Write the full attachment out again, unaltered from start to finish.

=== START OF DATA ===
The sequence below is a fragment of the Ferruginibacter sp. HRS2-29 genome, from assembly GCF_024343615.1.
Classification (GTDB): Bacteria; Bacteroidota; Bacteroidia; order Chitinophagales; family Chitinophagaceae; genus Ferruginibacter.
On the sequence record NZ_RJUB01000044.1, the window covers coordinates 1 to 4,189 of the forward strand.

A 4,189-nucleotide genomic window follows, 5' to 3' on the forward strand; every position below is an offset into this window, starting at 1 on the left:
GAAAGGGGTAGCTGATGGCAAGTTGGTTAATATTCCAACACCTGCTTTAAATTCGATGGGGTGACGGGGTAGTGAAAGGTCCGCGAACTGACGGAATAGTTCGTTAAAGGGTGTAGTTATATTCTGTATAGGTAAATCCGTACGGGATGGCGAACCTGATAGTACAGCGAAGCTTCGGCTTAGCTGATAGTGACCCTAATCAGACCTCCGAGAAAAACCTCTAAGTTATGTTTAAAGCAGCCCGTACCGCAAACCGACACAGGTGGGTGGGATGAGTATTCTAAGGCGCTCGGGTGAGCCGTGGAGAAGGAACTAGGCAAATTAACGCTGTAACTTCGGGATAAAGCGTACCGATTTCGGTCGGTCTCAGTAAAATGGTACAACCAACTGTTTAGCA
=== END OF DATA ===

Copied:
The sequence below is a fragment of the Ferruginibacter sp. HRS2-29 genome, from assembly GCF_024343615.1.
Classification (GTDB): Bacteria; Bacteroidota; Bacteroidia; order Chitinophagales; family Chitinophagaceae; genus Ferruginibacter.
On the sequence record NZ_RJUB01000044.1, the window covers coordinates 1 to 4,189 of the forward strand.

A 4,189-nucleotide genomic window follows, 5' to 3' on the forward strand; every position below is an offset into this window, starting at 1 on the left:
GAAAGGGGTAGCTGATGGCAAGTTGGTTAATATTCCAACACCTGCTTTAAATTCGATGGGGTGACGGGGTAGTGAAAGGTCCGCGAACTGACGGAATAGTTCGTTAAAGGGTGTAGTTATATTCTGTATAGGTAAATCCGTACGGGATGGCGAACCTGATAGTACAGCGAAGCTTCGGCTTAGCTGATAGTGACCCTAATCAGACCTCCGAGAAAAACCTCTAAGTTATGTTTAAAGCAGCCCGTACCGCAAACCGACACAGGTGGGTGGGATGAGTATTCTAAGGCGCTCGGGTGAGCCGTGGAGAAGGAACTAGGCAAATTAACGCTGTAACTTCGGGATAAAGCGTACCGATTTCGGTCGGTCTCAGTAAAATGGTACAACCAACTGTTTAGCA